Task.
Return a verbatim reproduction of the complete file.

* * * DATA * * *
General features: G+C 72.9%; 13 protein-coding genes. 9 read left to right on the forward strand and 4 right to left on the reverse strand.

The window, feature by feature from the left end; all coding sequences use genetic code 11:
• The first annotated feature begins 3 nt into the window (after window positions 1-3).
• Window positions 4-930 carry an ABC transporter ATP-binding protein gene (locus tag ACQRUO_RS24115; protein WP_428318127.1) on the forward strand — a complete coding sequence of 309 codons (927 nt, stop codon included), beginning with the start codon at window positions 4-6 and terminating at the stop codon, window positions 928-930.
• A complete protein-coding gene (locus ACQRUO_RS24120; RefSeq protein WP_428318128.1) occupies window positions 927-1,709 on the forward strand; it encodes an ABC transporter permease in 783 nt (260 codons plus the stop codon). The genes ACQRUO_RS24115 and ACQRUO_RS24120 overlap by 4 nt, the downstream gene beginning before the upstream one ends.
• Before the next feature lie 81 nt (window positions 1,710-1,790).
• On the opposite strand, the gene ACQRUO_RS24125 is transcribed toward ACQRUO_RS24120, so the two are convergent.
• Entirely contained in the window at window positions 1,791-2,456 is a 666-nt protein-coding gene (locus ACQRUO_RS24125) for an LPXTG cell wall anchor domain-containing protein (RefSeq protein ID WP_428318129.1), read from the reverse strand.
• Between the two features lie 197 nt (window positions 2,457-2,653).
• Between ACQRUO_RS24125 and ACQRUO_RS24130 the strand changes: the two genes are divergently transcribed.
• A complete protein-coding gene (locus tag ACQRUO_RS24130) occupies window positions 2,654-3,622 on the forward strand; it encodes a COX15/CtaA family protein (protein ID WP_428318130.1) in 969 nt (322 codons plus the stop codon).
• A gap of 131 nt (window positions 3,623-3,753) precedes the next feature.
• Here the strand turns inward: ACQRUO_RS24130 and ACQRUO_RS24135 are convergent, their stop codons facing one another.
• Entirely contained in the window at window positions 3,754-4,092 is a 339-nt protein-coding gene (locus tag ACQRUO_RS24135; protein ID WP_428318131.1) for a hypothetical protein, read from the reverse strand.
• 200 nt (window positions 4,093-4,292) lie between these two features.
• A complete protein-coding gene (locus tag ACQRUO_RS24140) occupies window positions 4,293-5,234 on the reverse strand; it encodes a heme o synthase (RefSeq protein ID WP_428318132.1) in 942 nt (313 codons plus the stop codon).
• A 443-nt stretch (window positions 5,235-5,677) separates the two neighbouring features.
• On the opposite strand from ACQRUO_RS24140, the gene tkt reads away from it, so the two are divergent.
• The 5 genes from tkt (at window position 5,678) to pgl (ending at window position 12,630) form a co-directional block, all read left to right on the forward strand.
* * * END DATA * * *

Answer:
General features: G+C 72.9%; 13 protein-coding genes. 9 read left to right on the forward strand and 4 right to left on the reverse strand.

The window, feature by feature from the left end; all coding sequences use genetic code 11:
• The first annotated feature begins 3 nt into the window (after window positions 1-3).
• Window positions 4-930 carry an ABC transporter ATP-binding protein gene (locus tag ACQRUO_RS24115; protein WP_428318127.1) on the forward strand — a complete coding sequence of 309 codons (927 nt, stop codon included), beginning with the start codon at window positions 4-6 and terminating at the stop codon, window positions 928-930.
• A complete protein-coding gene (locus ACQRUO_RS24120; RefSeq protein WP_428318128.1) occupies window positions 927-1,709 on the forward strand; it encodes an ABC transporter permease in 783 nt (260 codons plus the stop codon). The genes ACQRUO_RS24115 and ACQRUO_RS24120 overlap by 4 nt, the downstream gene beginning before the upstream one ends.
• Before the next feature lie 81 nt (window positions 1,710-1,790).
• On the opposite strand, the gene ACQRUO_RS24125 is transcribed toward ACQRUO_RS24120, so the two are convergent.
• Entirely contained in the window at window positions 1,791-2,456 is a 666-nt protein-coding gene (locus ACQRUO_RS24125) for an LPXTG cell wall anchor domain-containing protein (RefSeq protein ID WP_428318129.1), read from the reverse strand.
• Between the two features lie 197 nt (window positions 2,457-2,653).
• Between ACQRUO_RS24125 and ACQRUO_RS24130 the strand changes: the two genes are divergently transcribed.
• A complete protein-coding gene (locus tag ACQRUO_RS24130) occupies window positions 2,654-3,622 on the forward strand; it encodes a COX15/CtaA family protein (protein ID WP_428318130.1) in 969 nt (322 codons plus the stop codon).
• A gap of 131 nt (window positions 3,623-3,753) precedes the next feature.
• Here the strand turns inward: ACQRUO_RS24130 and ACQRUO_RS24135 are convergent, their stop codons facing one another.
• Entirely contained in the window at window positions 3,754-4,092 is a 339-nt protein-coding gene (locus tag ACQRUO_RS24135; protein ID WP_428318131.1) for a hypothetical protein, read from the reverse strand.
• 200 nt (window positions 4,093-4,292) lie between these two features.
• A complete protein-coding gene (locus tag ACQRUO_RS24140) occupies window positions 4,293-5,234 on the reverse strand; it encodes a heme o synthase (RefSeq protein ID WP_428318132.1) in 942 nt (313 codons plus the stop codon).
• A 443-nt stretch (window positions 5,235-5,677) separates the two neighbouring features.
• On the opposite strand from ACQRUO_RS24140, the gene tkt reads away from it, so the two are divergent.
• The 5 genes from tkt (at window position 5,678) to pgl (ending at window position 12,630) form a co-directional block, all read left to right on the forward strand.